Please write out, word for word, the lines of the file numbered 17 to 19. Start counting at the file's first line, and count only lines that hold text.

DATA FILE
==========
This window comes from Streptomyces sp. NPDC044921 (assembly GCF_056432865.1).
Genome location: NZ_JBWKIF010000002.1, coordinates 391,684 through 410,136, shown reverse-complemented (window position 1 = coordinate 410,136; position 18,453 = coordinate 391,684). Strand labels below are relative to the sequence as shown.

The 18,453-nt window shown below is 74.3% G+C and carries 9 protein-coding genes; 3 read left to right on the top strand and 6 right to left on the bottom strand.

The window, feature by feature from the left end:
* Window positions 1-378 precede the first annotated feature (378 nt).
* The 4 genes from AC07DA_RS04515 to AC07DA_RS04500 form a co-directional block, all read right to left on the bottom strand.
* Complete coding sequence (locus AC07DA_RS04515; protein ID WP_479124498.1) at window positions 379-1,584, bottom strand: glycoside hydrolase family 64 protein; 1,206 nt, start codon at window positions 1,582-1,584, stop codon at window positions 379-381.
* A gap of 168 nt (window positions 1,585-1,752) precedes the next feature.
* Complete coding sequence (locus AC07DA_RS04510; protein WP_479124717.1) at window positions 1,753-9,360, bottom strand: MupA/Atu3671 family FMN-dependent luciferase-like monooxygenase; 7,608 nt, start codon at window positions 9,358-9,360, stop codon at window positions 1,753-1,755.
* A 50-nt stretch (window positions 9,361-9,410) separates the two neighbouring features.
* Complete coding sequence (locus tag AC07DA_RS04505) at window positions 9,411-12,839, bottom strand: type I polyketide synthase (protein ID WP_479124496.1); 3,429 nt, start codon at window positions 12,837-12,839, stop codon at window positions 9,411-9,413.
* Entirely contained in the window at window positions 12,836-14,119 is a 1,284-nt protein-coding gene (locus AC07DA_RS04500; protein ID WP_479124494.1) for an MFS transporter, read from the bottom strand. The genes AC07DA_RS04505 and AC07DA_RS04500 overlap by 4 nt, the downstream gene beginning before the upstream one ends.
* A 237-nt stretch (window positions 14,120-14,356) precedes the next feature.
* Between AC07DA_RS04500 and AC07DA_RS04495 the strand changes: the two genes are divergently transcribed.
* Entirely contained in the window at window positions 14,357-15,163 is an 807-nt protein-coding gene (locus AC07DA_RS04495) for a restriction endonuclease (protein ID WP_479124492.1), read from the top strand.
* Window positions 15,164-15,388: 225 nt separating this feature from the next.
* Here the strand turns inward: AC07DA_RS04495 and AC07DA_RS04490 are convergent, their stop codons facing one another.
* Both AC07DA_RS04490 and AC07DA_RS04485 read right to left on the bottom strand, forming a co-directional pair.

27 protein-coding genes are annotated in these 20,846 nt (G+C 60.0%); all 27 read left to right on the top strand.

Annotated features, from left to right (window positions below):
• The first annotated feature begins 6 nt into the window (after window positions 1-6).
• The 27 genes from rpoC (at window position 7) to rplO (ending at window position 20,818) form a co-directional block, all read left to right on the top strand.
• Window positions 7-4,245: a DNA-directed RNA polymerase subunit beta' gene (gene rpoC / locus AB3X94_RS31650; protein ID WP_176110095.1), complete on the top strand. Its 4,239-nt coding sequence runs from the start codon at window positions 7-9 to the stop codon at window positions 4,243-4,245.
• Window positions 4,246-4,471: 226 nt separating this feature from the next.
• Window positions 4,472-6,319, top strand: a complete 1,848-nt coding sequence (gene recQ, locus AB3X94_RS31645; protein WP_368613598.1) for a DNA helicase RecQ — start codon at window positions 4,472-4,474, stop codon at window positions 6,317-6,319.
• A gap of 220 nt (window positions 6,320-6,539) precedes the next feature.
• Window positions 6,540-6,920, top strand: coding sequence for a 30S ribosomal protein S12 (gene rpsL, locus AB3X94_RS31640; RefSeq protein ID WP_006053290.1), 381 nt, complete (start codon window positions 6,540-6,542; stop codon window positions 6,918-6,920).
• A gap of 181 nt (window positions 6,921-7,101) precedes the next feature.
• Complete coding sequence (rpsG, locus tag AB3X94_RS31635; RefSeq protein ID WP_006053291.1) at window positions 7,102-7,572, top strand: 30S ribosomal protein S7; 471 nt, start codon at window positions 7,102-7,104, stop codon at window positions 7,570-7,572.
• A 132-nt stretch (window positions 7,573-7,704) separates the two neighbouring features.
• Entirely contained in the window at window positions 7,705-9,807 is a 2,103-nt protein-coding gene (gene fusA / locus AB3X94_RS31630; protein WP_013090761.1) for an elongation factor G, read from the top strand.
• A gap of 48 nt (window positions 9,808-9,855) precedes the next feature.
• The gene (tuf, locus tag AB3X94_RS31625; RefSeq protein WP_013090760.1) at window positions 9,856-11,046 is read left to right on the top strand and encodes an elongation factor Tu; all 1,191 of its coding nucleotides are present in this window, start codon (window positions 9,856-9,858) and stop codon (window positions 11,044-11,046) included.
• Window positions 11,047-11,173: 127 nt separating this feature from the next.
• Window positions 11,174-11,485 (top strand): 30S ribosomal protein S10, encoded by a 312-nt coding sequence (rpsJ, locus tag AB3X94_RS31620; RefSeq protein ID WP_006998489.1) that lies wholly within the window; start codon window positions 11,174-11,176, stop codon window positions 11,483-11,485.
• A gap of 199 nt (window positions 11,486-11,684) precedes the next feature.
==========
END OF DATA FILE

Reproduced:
* Here the strand turns inward: AC07DA_RS04495 and AC07DA_RS04490 are convergent, their stop codons facing one another.
* Both AC07DA_RS04490 and AC07DA_RS04485 read right to left on the bottom strand, forming a co-directional pair.

27 protein-coding genes are annotated in these 20,846 nt (G+C 60.0%); all 27 read left to right on the top strand.